Also, the placement of two balloons requires additional time to inflate the second balloon and adds to the complexity of a device due to an additional lumen that must be incorporated into the catheter to inflate the balloon. In a finite number of cases, the occluding member that is distal of a lesion, and is required to retain emboli in a defined area within the vessel, has been observed to fail, thereby releasing the emboli into the bloodstream. Because the second balloon is relied upon to prevent the flow of emboli past the region of the vessel containing the lesion, the failure of the balloon is a critical event that threatens the health of a patient undergoing the procedure. Furthermore, due to geometric constraints, the second balloon often acts as the guide wire as well. When delivering tools to perform the therapeutic or diagnostic procedure within the vessel, the balloon may move and disrupt the vessel wall or compromise the retrieval of emboli. Introduction of tools and other manipulations of a distally located balloon can also result in deflating the balloon or otherwise causing the balloon to lose patency on the interior of the vessel.
Anytime that a balloon is placed distal to a lesion, the contact between the balloon and the lesion carries the risk of damaging the vessel. For these reasons, the use of balloons inside the vessel is preferred to be minimized and the length of time and extent of contact between a balloon and the inside of a vessel should be reduced. Anytime a structure is used as an occlusive member inside a vessel, the structure must deform the vessel from the inside to create a seal about the periphery thereof with the internal surface of the vessel. For example, to make the seal tight enough to prevent the passage of fluid and emboli past the balloon, the expansion of the balloon typically deforms the vessel outward and may disrupt plaque in and about the point of contact between the vessel and the balloon. Moreover, any plaque that becomes dislodged outside the barrier formed by the balloon is released into the blood stream because there is no mechanism distal of the balloon to remove the emboli. For this reason, irrigation and aspiration proximate to the lesion are particularly important.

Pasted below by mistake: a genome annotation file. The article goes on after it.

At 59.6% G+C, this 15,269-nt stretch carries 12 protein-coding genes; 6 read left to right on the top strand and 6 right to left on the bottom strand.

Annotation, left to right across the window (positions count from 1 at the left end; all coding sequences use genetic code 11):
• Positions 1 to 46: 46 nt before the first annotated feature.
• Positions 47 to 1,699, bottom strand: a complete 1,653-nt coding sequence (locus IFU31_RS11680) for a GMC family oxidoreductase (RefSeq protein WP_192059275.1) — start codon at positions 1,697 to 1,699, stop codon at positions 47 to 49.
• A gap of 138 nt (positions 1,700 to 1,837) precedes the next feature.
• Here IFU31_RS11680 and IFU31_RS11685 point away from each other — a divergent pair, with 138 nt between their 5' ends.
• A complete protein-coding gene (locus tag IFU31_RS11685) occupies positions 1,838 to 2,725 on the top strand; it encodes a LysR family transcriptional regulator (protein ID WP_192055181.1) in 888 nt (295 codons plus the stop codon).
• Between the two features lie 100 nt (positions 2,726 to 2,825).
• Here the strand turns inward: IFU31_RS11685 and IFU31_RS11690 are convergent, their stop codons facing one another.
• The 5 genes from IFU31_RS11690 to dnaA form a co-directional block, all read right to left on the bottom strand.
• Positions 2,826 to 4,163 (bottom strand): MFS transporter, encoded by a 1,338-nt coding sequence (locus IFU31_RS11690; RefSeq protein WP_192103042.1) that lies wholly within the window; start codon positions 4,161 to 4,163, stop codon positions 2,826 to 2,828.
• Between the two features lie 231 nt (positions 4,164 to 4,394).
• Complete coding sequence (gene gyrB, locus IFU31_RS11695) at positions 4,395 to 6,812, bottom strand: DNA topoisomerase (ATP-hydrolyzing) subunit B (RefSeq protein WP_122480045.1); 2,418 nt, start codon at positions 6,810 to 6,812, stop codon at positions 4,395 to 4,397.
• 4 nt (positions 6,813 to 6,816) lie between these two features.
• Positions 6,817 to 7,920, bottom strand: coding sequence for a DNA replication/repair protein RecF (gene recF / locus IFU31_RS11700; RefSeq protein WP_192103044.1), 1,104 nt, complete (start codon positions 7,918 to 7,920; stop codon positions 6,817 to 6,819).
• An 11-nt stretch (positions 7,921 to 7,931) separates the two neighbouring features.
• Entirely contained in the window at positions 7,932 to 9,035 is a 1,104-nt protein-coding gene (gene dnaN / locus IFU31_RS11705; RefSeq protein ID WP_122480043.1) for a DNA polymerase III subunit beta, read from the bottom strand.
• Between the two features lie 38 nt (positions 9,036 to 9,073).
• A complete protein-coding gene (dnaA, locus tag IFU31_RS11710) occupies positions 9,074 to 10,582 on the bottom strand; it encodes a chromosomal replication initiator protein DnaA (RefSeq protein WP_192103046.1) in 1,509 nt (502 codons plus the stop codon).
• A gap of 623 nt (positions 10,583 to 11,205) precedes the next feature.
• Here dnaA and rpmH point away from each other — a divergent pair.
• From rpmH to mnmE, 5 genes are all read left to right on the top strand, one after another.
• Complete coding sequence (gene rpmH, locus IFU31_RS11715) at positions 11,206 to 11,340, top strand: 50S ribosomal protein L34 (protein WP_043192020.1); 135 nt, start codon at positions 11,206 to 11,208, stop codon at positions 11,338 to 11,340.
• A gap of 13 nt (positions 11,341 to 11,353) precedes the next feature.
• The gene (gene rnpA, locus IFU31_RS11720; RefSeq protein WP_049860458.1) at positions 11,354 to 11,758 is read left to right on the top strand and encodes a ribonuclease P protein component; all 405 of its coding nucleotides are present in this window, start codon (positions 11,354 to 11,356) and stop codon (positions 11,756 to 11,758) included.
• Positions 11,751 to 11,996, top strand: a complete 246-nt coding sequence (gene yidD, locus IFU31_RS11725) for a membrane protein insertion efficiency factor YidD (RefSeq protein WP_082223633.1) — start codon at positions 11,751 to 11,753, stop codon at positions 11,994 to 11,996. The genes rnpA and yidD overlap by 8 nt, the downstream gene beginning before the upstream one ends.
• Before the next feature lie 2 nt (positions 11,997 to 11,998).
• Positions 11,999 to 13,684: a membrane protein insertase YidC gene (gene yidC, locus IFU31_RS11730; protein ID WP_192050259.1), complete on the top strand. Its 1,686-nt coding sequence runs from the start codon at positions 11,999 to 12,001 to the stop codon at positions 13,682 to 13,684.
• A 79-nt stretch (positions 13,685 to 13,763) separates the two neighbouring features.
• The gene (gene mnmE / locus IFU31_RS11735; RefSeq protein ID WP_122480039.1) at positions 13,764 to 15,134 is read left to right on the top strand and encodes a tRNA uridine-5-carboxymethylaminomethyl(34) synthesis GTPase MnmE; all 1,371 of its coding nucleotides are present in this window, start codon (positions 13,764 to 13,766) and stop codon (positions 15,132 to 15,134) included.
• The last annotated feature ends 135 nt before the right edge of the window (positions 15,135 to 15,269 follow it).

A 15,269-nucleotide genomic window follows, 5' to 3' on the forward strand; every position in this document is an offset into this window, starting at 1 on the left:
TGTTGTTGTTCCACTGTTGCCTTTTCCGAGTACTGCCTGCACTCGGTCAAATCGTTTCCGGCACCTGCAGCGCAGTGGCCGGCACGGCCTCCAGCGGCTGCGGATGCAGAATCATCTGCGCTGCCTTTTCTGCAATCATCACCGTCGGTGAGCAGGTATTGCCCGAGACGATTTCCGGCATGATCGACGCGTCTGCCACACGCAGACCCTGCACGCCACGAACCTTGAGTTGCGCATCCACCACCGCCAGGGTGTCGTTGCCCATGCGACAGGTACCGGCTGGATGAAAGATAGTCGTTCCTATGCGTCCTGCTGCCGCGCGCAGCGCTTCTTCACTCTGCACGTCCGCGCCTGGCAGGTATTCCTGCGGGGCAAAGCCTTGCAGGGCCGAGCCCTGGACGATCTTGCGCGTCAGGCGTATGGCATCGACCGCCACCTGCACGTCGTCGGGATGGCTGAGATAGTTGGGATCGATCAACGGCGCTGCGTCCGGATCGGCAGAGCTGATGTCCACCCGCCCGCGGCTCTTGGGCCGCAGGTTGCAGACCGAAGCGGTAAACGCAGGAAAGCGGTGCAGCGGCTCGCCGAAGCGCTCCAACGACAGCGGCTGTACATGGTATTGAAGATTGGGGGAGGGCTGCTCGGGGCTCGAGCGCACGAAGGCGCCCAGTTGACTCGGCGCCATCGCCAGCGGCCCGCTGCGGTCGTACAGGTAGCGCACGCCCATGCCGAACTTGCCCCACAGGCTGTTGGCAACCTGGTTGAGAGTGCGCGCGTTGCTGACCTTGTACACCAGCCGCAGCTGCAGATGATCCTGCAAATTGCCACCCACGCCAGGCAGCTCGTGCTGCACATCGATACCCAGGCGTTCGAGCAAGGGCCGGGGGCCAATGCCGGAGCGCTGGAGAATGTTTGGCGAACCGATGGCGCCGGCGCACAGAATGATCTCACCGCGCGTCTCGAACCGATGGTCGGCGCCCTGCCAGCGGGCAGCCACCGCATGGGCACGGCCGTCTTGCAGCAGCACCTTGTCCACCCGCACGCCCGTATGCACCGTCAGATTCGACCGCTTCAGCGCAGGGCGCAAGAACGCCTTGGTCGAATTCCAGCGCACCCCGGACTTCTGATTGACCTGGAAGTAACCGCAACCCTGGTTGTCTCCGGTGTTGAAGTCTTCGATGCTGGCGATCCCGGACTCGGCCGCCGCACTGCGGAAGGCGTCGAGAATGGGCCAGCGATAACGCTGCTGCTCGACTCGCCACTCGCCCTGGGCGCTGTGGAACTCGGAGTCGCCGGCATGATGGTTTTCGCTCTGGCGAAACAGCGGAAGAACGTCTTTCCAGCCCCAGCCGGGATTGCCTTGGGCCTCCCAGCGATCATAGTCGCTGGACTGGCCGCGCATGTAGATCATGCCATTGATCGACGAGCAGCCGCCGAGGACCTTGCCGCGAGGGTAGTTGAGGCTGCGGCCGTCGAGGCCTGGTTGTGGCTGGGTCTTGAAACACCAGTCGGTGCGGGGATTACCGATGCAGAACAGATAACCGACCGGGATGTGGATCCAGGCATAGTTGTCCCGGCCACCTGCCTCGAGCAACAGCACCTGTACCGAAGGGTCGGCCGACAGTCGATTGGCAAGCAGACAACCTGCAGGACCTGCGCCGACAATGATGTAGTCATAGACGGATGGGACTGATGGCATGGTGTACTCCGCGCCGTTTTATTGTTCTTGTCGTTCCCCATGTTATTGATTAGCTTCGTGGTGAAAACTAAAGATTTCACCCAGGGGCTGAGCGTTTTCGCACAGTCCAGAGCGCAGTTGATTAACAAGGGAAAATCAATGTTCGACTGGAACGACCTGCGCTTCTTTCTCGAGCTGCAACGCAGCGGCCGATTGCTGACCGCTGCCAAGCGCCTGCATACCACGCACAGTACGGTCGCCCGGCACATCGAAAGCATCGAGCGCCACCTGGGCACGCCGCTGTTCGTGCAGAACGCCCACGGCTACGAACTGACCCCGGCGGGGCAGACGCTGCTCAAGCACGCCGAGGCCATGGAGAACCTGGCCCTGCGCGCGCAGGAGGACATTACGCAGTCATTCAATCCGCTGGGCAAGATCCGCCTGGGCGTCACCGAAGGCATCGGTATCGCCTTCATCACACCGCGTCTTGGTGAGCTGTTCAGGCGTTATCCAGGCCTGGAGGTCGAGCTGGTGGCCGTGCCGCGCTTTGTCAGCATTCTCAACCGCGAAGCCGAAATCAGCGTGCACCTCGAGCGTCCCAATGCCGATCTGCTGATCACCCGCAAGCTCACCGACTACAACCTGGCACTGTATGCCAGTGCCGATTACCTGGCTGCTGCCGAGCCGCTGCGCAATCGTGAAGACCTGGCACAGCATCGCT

Ideally, the balloon or other occluding member could be placed proximal to a lesion so that the area containing the lesion would be isolated. To achieve this, the irrigation and aspiration functions would have to be provided by a structure that is positioned distal of the occluding element, such that the occluding element could be placed proximal of the lesion, and the aspiration and irrigation functions achieved distal of the occluding member.
Even under existing technologies where aspiration and irrigation are applied in a catheter based system, the parameters of fluid flow, as well as the placement of the aspiration and irrigation ports relative to an occluding member, are important to the physiological outcome for any given procedure. For example, removal of fluid and/or embolic particles by simple suction from within a body conduit may only remove a portion of the fluid present in the vessel and may leave emboli in place even if all of the fluid is removed and replaced. Deposits of plaque and other debris that may exist inside a vessel have a tendency to adhere to one another and particulate emboli tend to adhere to the sidewalls of the vessel. Thus, a system that provides limited fluid exchange is particularly unlikely to achieve a complete removal of emboli. Also, given that the interior walls of a vessel may have been contacted from within during a therapeutic procedure, a high likelihood exists that additional particles may be dislodged upon the establishment of a robust fluid flow through the vessel.